Skeletal fluorosis in India was the subject of a research trip by a University of Oklahoma Ph.D. fellow in Environmental Science and a master’s student in Public Health and Industrial Hygiene.
In December 2010, Laura Brunson was awarded the T.H. Lee Williams International Travel Scholarship from the OU Graduate College. The award made it possible for her to travel to Nagpur, India, where she presented research at an international water conference.
Brunson is a Ph.D. student in Environmental Science at OU’s Norman campus. She also is an EPA STAR fellow and a Robert Hughes Centennial fellow. Brunson was accompanied on this trip by Aimee Barrett, a Master’s student in Public Health and Industrial Hygiene at OU’s Health Sciences campus in Oklahoma City.
Together, the women represented OU’s WaTER Center. They traveled to India in January during the holiday break where they spent several weeks learning more about water quality and fluoride issues.
During this time they met with many researchers at the National Environmental Engineering Research Institute of India (NEERI), visited water treatment facilities in several communities, met with people struggling with the effects of consuming elevated fluoride concentrations (dental and skeletal fluorosis), visited a community managed water treatment system, and asked many questions. Both agreed it was helpful to have both a student from engineering and a student from public health on the trip because each offered a different perspective on the water issues being studied and each had a different set of questions and interests.
The joint effort allowed both to gain more insight from the trip.
Brunson said that although most of the research focused on fluoride removal, researchers also take into account the role of nutrition. For future research and collaboration, researchers now are looking at involving someone from the medical perspective such as a doctor or nurse.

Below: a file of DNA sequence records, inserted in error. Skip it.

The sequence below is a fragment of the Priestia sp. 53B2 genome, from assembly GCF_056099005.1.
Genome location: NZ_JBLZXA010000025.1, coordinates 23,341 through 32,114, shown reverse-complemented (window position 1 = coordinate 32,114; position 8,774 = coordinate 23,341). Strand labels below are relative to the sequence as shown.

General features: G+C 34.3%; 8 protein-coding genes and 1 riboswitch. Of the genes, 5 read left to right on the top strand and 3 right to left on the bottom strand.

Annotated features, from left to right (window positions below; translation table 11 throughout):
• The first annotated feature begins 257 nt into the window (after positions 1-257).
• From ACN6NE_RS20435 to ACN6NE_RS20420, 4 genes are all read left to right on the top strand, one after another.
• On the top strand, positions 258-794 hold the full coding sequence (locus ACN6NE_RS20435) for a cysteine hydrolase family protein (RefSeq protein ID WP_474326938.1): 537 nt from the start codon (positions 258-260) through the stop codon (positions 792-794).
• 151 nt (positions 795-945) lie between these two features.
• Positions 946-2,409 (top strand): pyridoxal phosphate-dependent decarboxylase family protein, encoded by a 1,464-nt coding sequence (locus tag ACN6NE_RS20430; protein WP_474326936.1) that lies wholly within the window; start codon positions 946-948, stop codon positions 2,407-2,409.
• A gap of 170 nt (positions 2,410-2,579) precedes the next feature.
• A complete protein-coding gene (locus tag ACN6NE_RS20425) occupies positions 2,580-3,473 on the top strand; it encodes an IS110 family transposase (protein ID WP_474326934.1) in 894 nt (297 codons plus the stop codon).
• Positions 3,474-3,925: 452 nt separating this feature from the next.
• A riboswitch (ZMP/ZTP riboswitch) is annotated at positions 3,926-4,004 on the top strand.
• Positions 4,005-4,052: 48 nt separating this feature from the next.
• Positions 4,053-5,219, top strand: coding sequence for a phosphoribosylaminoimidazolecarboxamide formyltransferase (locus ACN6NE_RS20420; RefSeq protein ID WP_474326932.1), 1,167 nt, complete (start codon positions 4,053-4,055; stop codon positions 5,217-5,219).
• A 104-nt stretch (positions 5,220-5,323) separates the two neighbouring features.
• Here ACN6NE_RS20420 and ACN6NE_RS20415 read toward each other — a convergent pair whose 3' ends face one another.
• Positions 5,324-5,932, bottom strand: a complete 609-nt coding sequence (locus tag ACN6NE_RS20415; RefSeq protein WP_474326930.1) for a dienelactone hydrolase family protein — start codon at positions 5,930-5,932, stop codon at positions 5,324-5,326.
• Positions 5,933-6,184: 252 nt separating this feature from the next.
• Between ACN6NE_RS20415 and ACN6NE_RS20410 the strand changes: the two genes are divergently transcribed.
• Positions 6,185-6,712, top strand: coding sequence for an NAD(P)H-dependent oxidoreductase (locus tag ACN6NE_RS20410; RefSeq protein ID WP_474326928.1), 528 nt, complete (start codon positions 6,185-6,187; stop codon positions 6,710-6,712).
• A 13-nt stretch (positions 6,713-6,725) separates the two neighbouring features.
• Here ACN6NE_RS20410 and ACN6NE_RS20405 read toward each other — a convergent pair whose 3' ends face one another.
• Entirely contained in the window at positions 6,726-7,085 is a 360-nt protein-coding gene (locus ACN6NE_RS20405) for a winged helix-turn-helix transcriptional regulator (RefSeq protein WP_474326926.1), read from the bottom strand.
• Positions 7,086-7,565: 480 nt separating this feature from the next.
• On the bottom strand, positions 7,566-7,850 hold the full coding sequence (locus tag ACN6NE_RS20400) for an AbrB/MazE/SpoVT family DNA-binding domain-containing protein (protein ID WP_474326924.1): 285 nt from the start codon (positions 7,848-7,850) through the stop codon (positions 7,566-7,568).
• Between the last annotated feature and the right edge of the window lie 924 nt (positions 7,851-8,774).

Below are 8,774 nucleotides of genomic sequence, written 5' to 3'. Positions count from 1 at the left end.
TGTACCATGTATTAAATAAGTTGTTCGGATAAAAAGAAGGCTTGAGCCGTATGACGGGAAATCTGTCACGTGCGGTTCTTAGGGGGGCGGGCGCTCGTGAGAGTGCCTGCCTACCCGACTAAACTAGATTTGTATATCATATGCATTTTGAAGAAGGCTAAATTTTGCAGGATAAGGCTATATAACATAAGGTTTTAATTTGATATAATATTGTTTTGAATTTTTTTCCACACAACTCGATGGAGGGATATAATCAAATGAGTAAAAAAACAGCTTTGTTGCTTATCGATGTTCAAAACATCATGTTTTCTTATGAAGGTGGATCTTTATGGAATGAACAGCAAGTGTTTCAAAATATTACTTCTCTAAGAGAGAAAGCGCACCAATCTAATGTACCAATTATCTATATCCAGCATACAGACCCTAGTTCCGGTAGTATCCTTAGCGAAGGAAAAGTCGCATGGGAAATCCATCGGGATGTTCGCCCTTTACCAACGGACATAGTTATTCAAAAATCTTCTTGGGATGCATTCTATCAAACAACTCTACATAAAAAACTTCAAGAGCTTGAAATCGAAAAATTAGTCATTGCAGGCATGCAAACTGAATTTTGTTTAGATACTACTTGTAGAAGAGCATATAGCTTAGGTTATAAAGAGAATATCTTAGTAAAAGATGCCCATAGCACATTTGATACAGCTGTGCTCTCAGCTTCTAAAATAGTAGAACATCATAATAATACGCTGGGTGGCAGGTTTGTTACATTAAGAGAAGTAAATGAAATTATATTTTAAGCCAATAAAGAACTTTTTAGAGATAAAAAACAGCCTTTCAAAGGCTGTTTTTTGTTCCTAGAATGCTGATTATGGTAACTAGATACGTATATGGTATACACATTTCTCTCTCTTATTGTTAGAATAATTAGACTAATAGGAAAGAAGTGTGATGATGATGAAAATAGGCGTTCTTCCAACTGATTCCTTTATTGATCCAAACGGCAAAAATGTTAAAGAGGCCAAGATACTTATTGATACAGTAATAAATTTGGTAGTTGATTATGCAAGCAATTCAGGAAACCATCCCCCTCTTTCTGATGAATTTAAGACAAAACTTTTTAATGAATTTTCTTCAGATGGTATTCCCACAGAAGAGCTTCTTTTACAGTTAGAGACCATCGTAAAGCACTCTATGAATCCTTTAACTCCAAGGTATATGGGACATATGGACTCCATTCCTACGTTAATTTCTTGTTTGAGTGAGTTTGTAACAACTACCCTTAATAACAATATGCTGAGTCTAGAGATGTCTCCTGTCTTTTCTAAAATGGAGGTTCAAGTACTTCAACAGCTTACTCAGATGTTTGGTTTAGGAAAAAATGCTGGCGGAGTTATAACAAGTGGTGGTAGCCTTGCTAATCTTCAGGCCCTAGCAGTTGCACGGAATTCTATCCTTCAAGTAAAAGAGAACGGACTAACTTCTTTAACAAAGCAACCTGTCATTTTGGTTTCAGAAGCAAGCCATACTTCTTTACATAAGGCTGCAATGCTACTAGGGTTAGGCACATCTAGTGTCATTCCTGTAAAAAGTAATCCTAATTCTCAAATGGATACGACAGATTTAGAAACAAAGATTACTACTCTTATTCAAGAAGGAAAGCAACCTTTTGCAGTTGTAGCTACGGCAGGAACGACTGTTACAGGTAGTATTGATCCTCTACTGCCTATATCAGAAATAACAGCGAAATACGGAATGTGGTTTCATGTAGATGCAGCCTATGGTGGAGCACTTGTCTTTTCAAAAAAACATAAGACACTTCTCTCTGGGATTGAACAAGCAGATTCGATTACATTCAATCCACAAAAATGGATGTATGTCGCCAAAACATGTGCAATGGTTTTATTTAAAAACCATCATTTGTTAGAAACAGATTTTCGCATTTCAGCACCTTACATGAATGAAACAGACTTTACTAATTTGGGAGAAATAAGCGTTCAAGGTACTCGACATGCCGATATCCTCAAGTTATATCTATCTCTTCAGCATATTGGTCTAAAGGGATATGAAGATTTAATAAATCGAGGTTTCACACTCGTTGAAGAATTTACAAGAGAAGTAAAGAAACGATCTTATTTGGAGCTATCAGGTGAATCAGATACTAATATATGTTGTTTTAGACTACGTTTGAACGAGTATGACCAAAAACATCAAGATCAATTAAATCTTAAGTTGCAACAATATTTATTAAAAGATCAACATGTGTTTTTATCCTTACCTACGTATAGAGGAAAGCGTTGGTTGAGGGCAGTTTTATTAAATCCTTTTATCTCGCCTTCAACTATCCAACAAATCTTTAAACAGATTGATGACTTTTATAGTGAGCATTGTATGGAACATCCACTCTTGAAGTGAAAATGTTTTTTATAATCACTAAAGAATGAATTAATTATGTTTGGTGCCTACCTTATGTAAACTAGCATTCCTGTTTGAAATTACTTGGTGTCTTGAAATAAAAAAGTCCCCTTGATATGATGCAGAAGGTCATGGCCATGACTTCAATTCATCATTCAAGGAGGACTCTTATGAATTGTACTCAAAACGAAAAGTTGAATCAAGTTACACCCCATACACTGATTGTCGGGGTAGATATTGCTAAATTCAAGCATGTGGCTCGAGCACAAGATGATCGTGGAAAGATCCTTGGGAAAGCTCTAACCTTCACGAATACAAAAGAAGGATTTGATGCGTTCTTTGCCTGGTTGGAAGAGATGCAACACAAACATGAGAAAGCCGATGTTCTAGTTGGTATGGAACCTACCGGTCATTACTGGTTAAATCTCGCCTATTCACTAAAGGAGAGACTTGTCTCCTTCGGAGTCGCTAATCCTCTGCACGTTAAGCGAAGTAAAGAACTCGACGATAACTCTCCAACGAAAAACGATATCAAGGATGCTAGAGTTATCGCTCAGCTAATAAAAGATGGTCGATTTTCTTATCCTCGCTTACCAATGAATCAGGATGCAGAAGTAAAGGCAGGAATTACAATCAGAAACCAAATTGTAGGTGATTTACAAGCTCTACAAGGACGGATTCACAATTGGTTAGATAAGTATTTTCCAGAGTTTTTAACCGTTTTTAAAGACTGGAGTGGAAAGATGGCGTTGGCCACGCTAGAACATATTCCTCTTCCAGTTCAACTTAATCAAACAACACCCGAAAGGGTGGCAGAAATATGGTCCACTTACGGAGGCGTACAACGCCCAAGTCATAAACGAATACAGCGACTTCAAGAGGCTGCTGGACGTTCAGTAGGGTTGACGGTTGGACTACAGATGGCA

“I found the trip very informative and culturally enriching,” Barrett said. “The exposure to knowledgeable researchers and innovative approaches to water issues provided essential applied knowledge necessary for tackling real-world problems affecting people around the world. As a student and future professional, it has given me something to aspire towards."
Brunson and Barrett gained helpful knowledge for their current graduate research and were inspired by the people they visited with to continue moving forward with future research ideas. Both graduate students are considering ways to facilitate further collaborations between engineering and public health at OU.
Towards the end of the visit Barrett returned to OU for a work event and Brunson attended the International Conference on Sustainable Water Resource Management and Treatment Technologies.
The opportunity to present at the conference came about after a drinking water research trip to Ethiopia in 2010. During that trip, Brunson and her advisor, Dr. David Sabatini, met Pawan Labhasetwar, director of the Water Technology and Management division at NEER. Dr. Labhasetwar is also conducting extensive research on fluoride mitigation and encouraged Brunson and Sabatini to submit an abstract for the conference in India. The conference was attended by over 300 delegates representing 17 countries.
At the conference Brunson presented research conducted under the umbrella of the OU WaTER Center titled, “Innovative and Sustainable Technologies for Treatment of Drinking Water with Elevated Fluoride Concentrations” and co-chaired a presentation session. The international conference offered increased exposure for the work being conducted at OU and a great opportunity for Brunson to network with and learn from many researchers and practitioners.
“The opportunity to learn from and connect with researchers working on water issues from all around India was amazing!” Brunson said. Brunson’s research focuses on sustainable methods for fluoride removal from drinking water and social entrepreneurial methods of implementing water treatment solutions in developing regions.
Additional funding for this trip was generously provided by the College of Engineering, the School of Civil Engineering and Environmental Science and the WaTER Center. Barrett's research focus is bacterial contamination in point of use drinking water in developing regions and she looks forward to working on international public health issues in the future.